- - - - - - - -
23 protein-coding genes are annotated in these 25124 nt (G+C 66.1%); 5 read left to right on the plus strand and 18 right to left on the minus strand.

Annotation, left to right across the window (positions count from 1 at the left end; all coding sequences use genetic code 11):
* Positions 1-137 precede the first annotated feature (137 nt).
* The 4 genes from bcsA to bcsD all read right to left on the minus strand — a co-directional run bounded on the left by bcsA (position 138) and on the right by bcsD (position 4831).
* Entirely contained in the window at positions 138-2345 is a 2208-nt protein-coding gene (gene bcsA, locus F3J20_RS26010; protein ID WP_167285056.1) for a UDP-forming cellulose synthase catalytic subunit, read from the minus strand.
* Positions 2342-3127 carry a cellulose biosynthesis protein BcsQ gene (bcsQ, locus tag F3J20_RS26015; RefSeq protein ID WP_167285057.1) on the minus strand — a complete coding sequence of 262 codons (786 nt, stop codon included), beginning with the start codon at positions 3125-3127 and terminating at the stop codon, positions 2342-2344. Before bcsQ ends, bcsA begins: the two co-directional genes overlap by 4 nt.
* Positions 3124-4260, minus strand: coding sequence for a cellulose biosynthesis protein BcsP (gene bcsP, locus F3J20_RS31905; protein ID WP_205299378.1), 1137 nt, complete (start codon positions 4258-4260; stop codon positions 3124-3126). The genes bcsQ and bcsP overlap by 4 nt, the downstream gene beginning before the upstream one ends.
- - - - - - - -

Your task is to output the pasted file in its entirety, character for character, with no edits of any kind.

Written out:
23 protein-coding genes are annotated in these 25124 nt (G+C 66.1%); 5 read left to right on the plus strand and 18 right to left on the minus strand.

Annotation, left to right across the window (positions count from 1 at the left end; all coding sequences use genetic code 11):
* Positions 1-137 precede the first annotated feature (137 nt).
* The 4 genes from bcsA to bcsD all read right to left on the minus strand — a co-directional run bounded on the left by bcsA (position 138) and on the right by bcsD (position 4831).
* Entirely contained in the window at positions 138-2345 is a 2208-nt protein-coding gene (gene bcsA, locus F3J20_RS26010; protein ID WP_167285056.1) for a UDP-forming cellulose synthase catalytic subunit, read from the minus strand.
* Positions 2342-3127 carry a cellulose biosynthesis protein BcsQ gene (bcsQ, locus tag F3J20_RS26015; RefSeq protein ID WP_167285057.1) on the minus strand — a complete coding sequence of 262 codons (786 nt, stop codon included), beginning with the start codon at positions 3125-3127 and terminating at the stop codon, positions 2342-2344. Before bcsQ ends, bcsA begins: the two co-directional genes overlap by 4 nt.
* Positions 3124-4260, minus strand: coding sequence for a cellulose biosynthesis protein BcsP (gene bcsP, locus F3J20_RS31905; protein ID WP_205299378.1), 1137 nt, complete (start codon positions 4258-4260; stop codon positions 3124-3126). The genes bcsQ and bcsP overlap by 4 nt, the downstream gene beginning before the upstream one ends.